The nearest source of brewing supplies is The Happy Cook in Richmond, or better yet The Weekend Brewer over in Chesterfield. A long drive, I know. I have some so-so yeast that I can give you a packet of if you want. It’s really quick but fermentation is a little more complete than I prefer. Nonetheless it is actual ale yeast. I haven’t restock my brewing supplies in a long while, unfortunately. I’ve also had good luck pitching a few bottles of Sierra Nevada or another beer with live yeast when I was hard-up. I’m not sure if you want beer in your cider, though. Most of my experience is with beer rather than cider.

    I’ve never bothered with any of those specialized carboy cleaners. In 11 years of brewing I’ve always just used bleach water and in all that time I’ve only had 2 batches ruined by bacteria. One capful of bleach and then fill the fermenter up with cold water and leave it to sit overnight.

  • Yea, the people at the weekend brewer in Chester are super nice. If you can’t make the drive, I’ve had success in mail ordering materials, including yeast, from a variety of internet-based home brew supply shops.

  • Thanks – I’ve always used champagne yeast, which takes 3-4 weeks to ferment and used to be available at Market St wineshop. How long did the ale yeast take? Sometimes even with the champagne yeast I would let it ferment too long which makes it too tart for most people and I would need to add a gallon or two of fresh cider to the keg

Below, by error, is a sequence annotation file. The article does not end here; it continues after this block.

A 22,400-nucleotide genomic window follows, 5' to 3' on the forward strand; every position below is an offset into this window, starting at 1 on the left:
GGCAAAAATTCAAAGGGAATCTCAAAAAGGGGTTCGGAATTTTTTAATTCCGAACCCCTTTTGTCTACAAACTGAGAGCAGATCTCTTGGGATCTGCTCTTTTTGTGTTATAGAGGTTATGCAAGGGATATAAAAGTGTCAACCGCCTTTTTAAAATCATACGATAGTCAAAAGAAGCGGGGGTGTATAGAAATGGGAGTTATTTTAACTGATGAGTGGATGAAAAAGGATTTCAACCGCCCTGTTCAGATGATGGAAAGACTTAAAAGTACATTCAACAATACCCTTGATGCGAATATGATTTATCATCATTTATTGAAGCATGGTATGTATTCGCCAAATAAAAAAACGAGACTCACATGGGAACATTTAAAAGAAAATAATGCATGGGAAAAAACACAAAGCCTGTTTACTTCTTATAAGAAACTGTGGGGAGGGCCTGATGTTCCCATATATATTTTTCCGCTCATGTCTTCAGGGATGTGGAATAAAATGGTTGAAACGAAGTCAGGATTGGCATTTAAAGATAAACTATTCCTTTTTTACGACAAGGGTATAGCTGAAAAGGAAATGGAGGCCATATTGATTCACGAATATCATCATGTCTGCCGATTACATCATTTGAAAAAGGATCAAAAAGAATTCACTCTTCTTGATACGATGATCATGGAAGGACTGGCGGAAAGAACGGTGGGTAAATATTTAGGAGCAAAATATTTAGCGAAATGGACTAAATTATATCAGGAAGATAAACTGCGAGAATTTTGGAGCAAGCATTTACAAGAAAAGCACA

• Kevin,

    I’ve brewed cider a few times with champagne yeast and just wasn’t happy with my results. Too dry and something just a little off. I believe that that most of the traditional hard cider made in England and early America was made with ale yeast (or wild yeasts in remote areas of the US).

    There are literally thousands of different ale yeasts, all with slightly different characteristics. Champagne yeast will tend to give you a more dry and alcoholic product. Like wine yeasts in general, it has a greater resistance to the alcohol that it produces. This allows it to get up as high as 11 or 12% alcohol before the alcohol kills off the yeast. Most ale yeasts have a lower limit and will get you up to anywhere from 5-8% alcohol (unless it runs out of sugar first). If I was going to pick a single generalization about ale yeast vs. champagne it would be that the ale yeast can allow you to make a sweeter product if you want it.